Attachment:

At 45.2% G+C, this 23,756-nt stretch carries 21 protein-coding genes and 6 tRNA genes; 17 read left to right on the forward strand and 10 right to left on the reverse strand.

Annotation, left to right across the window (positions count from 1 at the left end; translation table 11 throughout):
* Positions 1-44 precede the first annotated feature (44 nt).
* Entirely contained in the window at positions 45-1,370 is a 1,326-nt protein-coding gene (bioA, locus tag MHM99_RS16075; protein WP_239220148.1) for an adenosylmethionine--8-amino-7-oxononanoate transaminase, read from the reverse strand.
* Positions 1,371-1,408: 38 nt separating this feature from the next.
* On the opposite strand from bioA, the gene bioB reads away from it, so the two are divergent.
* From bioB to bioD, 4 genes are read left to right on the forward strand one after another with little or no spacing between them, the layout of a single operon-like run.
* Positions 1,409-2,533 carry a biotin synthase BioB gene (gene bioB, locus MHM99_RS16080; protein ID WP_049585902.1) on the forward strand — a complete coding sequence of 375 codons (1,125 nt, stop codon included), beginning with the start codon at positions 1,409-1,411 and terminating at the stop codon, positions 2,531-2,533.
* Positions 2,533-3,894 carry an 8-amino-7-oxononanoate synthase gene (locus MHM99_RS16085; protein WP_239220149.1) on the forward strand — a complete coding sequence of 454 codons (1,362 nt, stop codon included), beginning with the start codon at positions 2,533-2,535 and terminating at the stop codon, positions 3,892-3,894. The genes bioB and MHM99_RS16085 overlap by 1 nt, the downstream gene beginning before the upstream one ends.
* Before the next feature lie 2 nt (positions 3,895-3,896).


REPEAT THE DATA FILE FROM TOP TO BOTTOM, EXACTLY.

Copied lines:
At 45.2% G+C, this 23,756-nt stretch carries 21 protein-coding genes and 6 tRNA genes; 17 read left to right on the forward strand and 10 right to left on the reverse strand.

Annotation, left to right across the window (positions count from 1 at the left end; translation table 11 throughout):
* Positions 1-44 precede the first annotated feature (44 nt).
* Entirely contained in the window at positions 45-1,370 is a 1,326-nt protein-coding gene (bioA, locus tag MHM99_RS16075; protein WP_239220148.1) for an adenosylmethionine--8-amino-7-oxononanoate transaminase, read from the reverse strand.
* Positions 1,371-1,408: 38 nt separating this feature from the next.
* On the opposite strand from bioA, the gene bioB reads away from it, so the two are divergent.
* From bioB to bioD, 4 genes are read left to right on the forward strand one after another with little or no spacing between them, the layout of a single operon-like run.
* Positions 1,409-2,533 carry a biotin synthase BioB gene (gene bioB, locus MHM99_RS16080; protein ID WP_049585902.1) on the forward strand — a complete coding sequence of 375 codons (1,125 nt, stop codon included), beginning with the start codon at positions 1,409-1,411 and terminating at the stop codon, positions 2,531-2,533.
* Positions 2,533-3,894 carry an 8-amino-7-oxononanoate synthase gene (locus MHM99_RS16085; protein WP_239220149.1) on the forward strand — a complete coding sequence of 454 codons (1,362 nt, stop codon included), beginning with the start codon at positions 2,533-2,535 and terminating at the stop codon, positions 3,892-3,894. The genes bioB and MHM99_RS16085 overlap by 1 nt, the downstream gene beginning before the upstream one ends.
* Before the next feature lie 2 nt (positions 3,895-3,896).